A Fundamentally Weighted ETF for Long-Term Investors

The exchange-traded fund industry has expanded at a rapid pace. Presently, the industry boasts about $2.1 trillion in total assets under management encompassing more than 1,500 products. Thanks to this, investors can now achieve a degree of exposure to various sectors, asset classes, and strategies that was once all but unattainable.

Many of the products in the ETF space follow the conventional passive market capitalization-weighted approach. However, this approach more often than not tags ETFs as nothing more than "market perform" investment avenues, as their returns are more dependent on investor sentiment than on the long-term fundamental health of the component companies.

Nevertheless, there are many products that go beyond convention in their quest to generate shareholder returns. One such ETF that I'm particularly fond of is the RevenueShares Small Cap (NYSEMKT: RWJ  ) ETF.

Investment strategy: A focus on fundamentals
This is a fundamentally weighted ETF that ranks its components on the basis of their revenue, rather than their market capitalization. This makes the ETF select only those stocks that have exhibited, and are expected to increase, revenue growth.

This ensures that the companies seeing the best performances in their core business operations are given the most weight, rather than those that have simply experienced a surge in their market value. And one of the most important factors in a company's long-term growth is a consistent uptrend in the top line.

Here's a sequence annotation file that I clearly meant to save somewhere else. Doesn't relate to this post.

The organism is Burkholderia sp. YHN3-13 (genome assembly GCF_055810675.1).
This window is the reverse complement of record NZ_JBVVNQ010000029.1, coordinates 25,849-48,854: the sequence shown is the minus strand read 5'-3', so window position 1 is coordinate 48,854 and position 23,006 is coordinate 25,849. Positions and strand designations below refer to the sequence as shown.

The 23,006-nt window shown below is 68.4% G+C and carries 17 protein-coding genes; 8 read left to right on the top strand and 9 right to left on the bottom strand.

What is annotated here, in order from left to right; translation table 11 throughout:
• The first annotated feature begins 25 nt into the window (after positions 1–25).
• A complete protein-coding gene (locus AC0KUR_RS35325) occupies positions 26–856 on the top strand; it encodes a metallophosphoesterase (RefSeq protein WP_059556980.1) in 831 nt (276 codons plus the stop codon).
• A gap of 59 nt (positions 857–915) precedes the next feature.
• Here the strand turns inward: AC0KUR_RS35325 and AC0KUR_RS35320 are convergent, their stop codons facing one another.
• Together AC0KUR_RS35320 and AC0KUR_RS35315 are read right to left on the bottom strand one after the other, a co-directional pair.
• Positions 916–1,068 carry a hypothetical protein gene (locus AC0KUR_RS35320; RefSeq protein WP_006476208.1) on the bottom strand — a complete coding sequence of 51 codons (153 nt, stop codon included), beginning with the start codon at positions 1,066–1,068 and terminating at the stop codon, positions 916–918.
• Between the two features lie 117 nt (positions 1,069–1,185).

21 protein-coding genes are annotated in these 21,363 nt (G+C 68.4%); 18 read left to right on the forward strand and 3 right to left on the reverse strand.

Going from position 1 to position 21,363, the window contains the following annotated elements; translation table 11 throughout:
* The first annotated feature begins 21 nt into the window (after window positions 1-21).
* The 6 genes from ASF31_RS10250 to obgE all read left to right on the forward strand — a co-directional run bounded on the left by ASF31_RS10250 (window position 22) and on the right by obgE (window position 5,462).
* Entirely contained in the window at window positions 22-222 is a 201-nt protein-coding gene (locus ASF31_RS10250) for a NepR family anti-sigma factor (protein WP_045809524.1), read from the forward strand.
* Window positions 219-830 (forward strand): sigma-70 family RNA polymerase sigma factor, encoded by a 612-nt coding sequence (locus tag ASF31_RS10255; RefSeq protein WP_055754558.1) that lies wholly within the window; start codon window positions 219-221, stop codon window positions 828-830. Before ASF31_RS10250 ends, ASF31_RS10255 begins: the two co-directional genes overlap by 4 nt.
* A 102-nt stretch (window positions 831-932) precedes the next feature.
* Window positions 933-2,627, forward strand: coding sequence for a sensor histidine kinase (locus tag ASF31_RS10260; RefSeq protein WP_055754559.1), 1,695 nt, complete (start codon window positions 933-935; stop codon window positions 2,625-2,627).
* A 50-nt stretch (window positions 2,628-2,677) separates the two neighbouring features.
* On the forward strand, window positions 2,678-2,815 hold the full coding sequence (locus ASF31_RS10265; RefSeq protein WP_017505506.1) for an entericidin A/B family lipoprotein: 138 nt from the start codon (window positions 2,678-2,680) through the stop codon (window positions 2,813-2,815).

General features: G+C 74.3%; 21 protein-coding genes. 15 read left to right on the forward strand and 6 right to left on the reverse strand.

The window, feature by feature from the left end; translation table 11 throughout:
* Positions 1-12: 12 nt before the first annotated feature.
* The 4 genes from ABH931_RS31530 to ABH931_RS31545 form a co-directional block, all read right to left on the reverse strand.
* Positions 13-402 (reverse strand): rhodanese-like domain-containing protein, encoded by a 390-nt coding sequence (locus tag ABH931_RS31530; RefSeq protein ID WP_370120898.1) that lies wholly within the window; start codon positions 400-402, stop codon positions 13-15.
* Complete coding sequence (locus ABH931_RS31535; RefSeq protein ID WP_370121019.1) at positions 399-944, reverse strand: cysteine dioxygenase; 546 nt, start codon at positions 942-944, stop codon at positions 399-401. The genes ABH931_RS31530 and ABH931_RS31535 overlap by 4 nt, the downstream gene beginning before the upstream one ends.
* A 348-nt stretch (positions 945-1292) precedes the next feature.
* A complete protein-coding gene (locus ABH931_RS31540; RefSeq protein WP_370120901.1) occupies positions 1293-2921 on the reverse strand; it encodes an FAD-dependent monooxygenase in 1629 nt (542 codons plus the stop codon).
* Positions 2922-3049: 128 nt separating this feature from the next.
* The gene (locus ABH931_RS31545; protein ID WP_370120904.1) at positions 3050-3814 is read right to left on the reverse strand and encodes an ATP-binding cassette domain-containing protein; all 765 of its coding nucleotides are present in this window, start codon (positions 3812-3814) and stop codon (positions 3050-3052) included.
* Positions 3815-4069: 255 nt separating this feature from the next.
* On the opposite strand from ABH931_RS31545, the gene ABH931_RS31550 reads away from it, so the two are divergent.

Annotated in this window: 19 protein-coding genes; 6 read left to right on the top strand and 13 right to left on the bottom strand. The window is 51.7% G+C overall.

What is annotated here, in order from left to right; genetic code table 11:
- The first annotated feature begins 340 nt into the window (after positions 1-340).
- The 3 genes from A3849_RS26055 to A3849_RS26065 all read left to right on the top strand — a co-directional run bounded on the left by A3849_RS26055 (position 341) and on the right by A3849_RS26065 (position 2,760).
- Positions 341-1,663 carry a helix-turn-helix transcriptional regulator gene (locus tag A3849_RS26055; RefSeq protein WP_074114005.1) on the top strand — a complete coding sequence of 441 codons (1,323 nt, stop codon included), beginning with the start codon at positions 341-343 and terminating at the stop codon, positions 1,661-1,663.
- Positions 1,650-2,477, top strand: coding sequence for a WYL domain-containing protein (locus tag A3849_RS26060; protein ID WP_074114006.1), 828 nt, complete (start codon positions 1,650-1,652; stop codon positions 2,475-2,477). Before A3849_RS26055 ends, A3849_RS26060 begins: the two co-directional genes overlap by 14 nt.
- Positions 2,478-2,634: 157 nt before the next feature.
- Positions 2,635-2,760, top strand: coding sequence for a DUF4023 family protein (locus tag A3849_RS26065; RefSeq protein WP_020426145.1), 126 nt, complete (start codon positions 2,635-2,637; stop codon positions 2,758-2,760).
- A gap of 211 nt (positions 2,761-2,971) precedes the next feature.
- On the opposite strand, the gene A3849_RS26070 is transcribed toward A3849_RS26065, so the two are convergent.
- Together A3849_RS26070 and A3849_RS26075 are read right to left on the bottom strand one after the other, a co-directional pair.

From a sector viewpoint, the ETF has maximum exposure to defensive sectors such as consumer cyclical, which accounts for roughly 24% of its portfolio, followed by consumer noncyclical with a 22% allocation. This is not surprising, as these sectors tend to have less volatile and more sustainable revenue growth due to the defensive nature of their business models.

These sectors are followed by industrials, which account for roughly a fifth of the portfolio, and technology, with a weighting of about 8%. Cyclical sectors having a volatile trend in their revenue, like financials, are given less weight. Altogether, the ETF holds about 600 stocks in its portfolio, which is based on the S&P SmallCap 600 Index.

Does this work?